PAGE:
Britain scaling up its re-engagement with Zim

Britain scaling up its re-engagement with Zim
Published: 26 January 2018
BRITAIN is working on scaling up its re-engagement with Zimbabwe with its new Africa Minister Mrs Harriett Baldwin expected to visit the country soon.

The outgoing Africa Minister Mr Rory Stewart was the first envoy to meet President Mnangagwa soon after his inauguration last year.

Responding to questions in the House of Lords on Tuesday, the Minister of State at the Department for International Development, Lord Bates said Zimbabwe has a lot of potential in terms of education and natural resources.

"When the opportunity came, after the former President Mugabe left office, one of the first there was Rory Stewart when he was a joint Foreign Office and DFID Minister. I know that the new Africa Minister, Harriett Baldwin, will be looking to make a visit early on. It is precisely the type of country that has been locked into instability for too long, and yet has immense potential in terms of education and its natural resources, which can be liberated," said Lord Bates.

His response came after the Earl of Sandwich Crossbench had asked if Britain's engagement with Zimbabwe.

"My Lords, is not Zimbabwe a good example of what the noble Lord, Lord Bruce, was suggesting? The new President of Zimbabwe is looking for friends.

Are we active enough in the Foreign Office at the moment in seeking ways of introducing longer-term development to balance humanitarian aid?" he asked.

Lord Bates assured the British Parliament that they would continue to support sub-Saharan Africa in sustainable services, especially in health, education, equality, social security and good governance.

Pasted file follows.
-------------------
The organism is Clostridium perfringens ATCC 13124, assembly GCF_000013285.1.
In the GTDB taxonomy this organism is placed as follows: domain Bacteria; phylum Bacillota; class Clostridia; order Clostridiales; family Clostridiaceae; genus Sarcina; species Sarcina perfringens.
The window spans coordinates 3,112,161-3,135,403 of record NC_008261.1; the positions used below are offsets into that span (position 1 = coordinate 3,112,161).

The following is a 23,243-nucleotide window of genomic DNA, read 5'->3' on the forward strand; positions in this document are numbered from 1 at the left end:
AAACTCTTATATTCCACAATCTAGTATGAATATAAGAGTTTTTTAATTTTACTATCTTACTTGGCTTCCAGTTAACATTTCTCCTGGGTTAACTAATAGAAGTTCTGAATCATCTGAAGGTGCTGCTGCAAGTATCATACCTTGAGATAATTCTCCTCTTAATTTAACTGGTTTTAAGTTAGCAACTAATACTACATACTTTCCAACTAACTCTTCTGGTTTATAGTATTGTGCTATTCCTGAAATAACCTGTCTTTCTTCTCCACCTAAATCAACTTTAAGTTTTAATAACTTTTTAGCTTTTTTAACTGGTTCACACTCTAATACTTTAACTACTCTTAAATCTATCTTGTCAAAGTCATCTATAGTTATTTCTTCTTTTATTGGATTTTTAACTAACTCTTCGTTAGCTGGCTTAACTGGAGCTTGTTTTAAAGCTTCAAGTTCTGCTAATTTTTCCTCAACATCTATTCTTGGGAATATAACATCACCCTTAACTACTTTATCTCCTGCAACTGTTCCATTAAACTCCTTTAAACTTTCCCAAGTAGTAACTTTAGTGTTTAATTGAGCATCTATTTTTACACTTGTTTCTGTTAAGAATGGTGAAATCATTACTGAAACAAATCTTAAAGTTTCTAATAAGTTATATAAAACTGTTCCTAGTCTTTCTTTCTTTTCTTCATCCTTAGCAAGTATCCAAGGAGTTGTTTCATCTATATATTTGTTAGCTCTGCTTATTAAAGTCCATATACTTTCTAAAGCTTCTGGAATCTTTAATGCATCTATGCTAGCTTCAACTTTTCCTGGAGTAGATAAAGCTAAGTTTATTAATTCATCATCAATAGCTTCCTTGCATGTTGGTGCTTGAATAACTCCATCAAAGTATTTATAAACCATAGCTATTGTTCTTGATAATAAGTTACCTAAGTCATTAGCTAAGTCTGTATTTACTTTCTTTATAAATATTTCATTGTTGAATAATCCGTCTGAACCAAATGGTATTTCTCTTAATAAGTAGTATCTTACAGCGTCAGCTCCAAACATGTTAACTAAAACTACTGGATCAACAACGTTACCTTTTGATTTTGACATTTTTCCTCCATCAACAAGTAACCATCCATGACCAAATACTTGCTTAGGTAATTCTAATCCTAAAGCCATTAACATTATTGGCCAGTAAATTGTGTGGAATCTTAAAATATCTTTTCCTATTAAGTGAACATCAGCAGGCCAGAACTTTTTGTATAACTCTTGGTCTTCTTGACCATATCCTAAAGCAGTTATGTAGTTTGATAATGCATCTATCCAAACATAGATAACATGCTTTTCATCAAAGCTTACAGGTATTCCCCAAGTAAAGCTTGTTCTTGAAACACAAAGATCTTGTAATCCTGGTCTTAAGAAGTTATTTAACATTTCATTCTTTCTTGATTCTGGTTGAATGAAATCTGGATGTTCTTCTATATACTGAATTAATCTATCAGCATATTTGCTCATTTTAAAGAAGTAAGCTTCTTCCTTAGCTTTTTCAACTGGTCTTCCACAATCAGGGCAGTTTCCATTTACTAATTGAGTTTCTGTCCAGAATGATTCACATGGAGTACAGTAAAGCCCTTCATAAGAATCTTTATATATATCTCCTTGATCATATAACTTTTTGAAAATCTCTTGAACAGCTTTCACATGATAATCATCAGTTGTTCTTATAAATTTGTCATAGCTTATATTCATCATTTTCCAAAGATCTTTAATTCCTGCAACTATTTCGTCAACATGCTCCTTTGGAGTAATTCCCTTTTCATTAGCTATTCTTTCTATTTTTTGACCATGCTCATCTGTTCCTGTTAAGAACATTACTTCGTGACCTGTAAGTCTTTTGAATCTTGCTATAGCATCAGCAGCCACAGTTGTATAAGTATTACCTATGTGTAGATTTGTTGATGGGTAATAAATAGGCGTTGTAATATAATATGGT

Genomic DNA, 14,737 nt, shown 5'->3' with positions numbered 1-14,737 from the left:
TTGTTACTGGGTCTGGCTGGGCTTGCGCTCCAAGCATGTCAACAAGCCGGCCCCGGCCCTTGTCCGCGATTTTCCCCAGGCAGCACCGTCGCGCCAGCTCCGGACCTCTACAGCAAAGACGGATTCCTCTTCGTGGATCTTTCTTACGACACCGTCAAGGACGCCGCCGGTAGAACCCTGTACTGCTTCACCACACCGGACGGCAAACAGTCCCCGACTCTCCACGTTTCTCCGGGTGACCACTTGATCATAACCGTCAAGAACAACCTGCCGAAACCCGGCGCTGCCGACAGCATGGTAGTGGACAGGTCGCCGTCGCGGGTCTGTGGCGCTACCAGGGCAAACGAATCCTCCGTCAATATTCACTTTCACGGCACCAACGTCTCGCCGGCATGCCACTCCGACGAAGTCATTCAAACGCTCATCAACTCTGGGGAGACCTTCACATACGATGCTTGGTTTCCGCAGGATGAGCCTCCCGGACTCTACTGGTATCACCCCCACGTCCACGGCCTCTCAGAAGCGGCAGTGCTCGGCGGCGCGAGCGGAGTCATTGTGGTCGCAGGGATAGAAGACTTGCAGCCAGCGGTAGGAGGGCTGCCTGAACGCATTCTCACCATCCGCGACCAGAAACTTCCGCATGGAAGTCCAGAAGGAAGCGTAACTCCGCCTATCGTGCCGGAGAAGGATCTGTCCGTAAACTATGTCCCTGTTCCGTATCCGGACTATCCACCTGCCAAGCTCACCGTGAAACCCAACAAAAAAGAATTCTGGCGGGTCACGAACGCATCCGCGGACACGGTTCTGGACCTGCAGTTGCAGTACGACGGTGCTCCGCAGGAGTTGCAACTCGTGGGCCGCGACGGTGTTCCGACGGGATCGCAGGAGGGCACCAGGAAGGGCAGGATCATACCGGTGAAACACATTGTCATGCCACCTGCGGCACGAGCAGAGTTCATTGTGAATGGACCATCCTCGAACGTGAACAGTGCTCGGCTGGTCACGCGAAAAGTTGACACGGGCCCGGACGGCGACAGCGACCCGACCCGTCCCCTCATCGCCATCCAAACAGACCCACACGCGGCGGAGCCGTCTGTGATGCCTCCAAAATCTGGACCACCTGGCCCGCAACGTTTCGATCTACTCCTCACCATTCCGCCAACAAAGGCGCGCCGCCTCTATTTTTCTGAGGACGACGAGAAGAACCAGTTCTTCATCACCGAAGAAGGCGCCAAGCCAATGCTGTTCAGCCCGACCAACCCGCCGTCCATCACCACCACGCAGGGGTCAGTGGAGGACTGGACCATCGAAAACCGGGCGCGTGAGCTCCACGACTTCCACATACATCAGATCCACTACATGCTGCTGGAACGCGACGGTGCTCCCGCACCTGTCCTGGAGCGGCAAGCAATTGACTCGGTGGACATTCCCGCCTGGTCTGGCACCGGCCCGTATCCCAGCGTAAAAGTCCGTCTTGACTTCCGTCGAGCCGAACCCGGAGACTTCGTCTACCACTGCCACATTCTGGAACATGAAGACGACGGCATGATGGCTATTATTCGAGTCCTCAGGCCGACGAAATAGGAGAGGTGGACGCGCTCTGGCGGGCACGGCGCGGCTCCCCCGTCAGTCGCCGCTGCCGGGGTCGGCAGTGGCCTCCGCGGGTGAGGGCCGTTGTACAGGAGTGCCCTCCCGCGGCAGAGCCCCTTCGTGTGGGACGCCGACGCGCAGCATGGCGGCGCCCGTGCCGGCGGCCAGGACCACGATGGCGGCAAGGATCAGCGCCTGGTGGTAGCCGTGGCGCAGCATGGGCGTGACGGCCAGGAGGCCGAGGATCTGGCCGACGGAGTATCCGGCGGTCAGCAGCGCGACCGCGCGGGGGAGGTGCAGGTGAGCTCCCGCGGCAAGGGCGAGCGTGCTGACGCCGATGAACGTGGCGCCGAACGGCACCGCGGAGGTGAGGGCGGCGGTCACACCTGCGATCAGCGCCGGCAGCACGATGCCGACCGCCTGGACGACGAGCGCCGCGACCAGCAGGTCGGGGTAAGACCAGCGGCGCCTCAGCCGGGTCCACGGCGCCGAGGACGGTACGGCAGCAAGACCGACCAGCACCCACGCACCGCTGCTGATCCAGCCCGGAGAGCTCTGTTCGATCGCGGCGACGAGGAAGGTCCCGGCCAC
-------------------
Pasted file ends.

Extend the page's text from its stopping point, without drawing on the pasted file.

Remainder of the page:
After meeting President Mnangagwa last November, Mr Stewart said discussions were already underway to ensure that Zimbabwe starts getting international financial assistance.

"We will be working closely with the Government to understand their needs and what sort of support they require," he said. "We will be looking at what Government is doing on corruption, elections and other things."

Early this week, the European Council said it was open for dialogue with the new Government and other political players in the country.

"The EU reaffirms its availability to engage constructively with the new authorities including through a structured political dialogue, with political actors across the spectrum, and with civil society, on the basis of a mutual commitment to shared values focused on human rights, democratic principles and the rule of law. It will do so in coordination with African and international partners," the commission said in a statement.

It said the Government can open the way towards a full return to the rule of law, within a constitutional framework and under civilian rule, allowing for the preparation and implementation of much-needed political and economic reforms.

The bloc said it would assist the country in its re-engagement efforts with international organisations. 
- the herald
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